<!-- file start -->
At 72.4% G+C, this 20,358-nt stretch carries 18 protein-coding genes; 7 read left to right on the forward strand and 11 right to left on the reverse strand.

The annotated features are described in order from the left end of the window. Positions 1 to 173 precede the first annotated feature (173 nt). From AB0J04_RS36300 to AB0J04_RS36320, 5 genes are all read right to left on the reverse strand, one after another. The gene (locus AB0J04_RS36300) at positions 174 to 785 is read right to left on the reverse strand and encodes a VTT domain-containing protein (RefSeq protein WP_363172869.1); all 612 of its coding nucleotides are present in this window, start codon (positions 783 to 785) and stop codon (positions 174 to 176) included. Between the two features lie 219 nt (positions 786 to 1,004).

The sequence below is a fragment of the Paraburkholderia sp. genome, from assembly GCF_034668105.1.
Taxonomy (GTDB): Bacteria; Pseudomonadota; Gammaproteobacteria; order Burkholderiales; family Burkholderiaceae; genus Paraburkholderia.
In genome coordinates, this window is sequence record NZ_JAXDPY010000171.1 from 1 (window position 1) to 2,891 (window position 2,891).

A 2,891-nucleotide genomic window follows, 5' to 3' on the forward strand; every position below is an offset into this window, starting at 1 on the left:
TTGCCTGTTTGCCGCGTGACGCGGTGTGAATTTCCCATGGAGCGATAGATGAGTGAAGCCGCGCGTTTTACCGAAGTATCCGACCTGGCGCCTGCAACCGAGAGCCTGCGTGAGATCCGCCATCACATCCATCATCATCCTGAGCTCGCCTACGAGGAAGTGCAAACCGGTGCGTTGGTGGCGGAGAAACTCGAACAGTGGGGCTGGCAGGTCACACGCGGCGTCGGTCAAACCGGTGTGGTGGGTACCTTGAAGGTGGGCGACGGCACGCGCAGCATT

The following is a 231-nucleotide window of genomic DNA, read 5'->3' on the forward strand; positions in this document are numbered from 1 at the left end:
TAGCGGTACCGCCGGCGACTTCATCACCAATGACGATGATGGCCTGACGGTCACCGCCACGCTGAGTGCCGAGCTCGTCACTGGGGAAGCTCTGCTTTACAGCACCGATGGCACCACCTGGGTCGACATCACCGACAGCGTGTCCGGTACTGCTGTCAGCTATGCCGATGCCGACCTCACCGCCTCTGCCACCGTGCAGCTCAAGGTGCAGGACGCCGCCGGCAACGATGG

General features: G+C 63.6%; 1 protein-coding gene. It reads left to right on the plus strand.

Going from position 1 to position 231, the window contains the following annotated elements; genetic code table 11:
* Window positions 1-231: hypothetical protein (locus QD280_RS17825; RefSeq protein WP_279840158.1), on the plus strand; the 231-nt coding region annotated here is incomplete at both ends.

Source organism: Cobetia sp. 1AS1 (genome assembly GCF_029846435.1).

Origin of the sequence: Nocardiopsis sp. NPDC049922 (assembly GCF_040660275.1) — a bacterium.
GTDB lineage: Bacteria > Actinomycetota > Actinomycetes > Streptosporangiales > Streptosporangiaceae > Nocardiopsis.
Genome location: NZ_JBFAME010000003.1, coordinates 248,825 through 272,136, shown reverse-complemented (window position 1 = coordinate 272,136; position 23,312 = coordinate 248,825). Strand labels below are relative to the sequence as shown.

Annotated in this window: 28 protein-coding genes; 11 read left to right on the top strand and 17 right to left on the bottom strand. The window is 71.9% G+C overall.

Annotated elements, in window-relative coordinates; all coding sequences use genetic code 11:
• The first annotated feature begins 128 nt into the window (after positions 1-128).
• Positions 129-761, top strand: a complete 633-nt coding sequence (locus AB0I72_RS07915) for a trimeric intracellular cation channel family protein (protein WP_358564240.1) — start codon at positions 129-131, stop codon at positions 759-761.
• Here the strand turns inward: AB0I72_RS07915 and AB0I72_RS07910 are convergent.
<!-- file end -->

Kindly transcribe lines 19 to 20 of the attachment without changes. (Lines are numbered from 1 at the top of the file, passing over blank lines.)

• The first annotated feature begins 128 nt into the window (after positions 1-128).
• Positions 129-761, top strand: a complete 633-nt coding sequence (locus AB0I72_RS07915) for a trimeric intracellular cation channel family protein (protein WP_358564240.1) — start codon at positions 129-131, stop codon at positions 759-761.